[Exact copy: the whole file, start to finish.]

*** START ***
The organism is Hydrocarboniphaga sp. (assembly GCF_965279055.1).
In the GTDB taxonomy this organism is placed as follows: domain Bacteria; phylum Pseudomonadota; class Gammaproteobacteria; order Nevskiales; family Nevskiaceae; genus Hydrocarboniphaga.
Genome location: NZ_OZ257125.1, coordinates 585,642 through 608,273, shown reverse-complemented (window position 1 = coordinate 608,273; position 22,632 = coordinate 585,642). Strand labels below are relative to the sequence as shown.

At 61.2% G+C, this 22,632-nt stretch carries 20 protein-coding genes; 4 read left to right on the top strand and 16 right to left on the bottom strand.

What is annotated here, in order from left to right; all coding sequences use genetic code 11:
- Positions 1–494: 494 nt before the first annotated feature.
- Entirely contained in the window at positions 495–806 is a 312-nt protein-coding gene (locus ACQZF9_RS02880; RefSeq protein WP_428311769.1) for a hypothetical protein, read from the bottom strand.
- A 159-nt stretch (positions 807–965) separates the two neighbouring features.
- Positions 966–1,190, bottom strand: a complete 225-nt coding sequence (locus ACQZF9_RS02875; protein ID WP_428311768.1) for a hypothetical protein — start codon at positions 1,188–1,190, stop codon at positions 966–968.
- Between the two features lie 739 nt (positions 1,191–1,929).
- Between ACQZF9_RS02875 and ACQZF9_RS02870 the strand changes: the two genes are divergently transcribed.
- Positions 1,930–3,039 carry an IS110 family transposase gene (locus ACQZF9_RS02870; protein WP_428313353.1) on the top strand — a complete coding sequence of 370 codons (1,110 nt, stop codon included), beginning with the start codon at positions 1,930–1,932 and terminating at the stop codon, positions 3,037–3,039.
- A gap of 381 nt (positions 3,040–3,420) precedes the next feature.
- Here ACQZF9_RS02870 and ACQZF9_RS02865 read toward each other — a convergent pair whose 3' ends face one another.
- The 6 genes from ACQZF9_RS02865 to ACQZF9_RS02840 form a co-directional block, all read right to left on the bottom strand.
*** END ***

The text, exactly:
The organism is Hydrocarboniphaga sp. (assembly GCF_965279055.1).
In the GTDB taxonomy this organism is placed as follows: domain Bacteria; phylum Pseudomonadota; class Gammaproteobacteria; order Nevskiales; family Nevskiaceae; genus Hydrocarboniphaga.
Genome location: NZ_OZ257125.1, coordinates 585,642 through 608,273, shown reverse-complemented (window position 1 = coordinate 608,273; position 22,632 = coordinate 585,642). Strand labels below are relative to the sequence as shown.

At 61.2% G+C, this 22,632-nt stretch carries 20 protein-coding genes; 4 read left to right on the top strand and 16 right to left on the bottom strand.

What is annotated here, in order from left to right; all coding sequences use genetic code 11:
- Positions 1–494: 494 nt before the first annotated feature.
- Entirely contained in the window at positions 495–806 is a 312-nt protein-coding gene (locus ACQZF9_RS02880; RefSeq protein WP_428311769.1) for a hypothetical protein, read from the bottom strand.
- A 159-nt stretch (positions 807–965) separates the two neighbouring features.
- Positions 966–1,190, bottom strand: a complete 225-nt coding sequence (locus ACQZF9_RS02875; protein ID WP_428311768.1) for a hypothetical protein — start codon at positions 1,188–1,190, stop codon at positions 966–968.
- Between the two features lie 739 nt (positions 1,191–1,929).
- Between ACQZF9_RS02875 and ACQZF9_RS02870 the strand changes: the two genes are divergently transcribed.
- Positions 1,930–3,039 carry an IS110 family transposase gene (locus ACQZF9_RS02870; protein WP_428313353.1) on the top strand — a complete coding sequence of 370 codons (1,110 nt, stop codon included), beginning with the start codon at positions 1,930–1,932 and terminating at the stop codon, positions 3,037–3,039.
- A gap of 381 nt (positions 3,040–3,420) precedes the next feature.
- Here ACQZF9_RS02870 and ACQZF9_RS02865 read toward each other — a convergent pair whose 3' ends face one another.
- The 6 genes from ACQZF9_RS02865 to ACQZF9_RS02840 form a co-directional block, all read right to left on the bottom strand.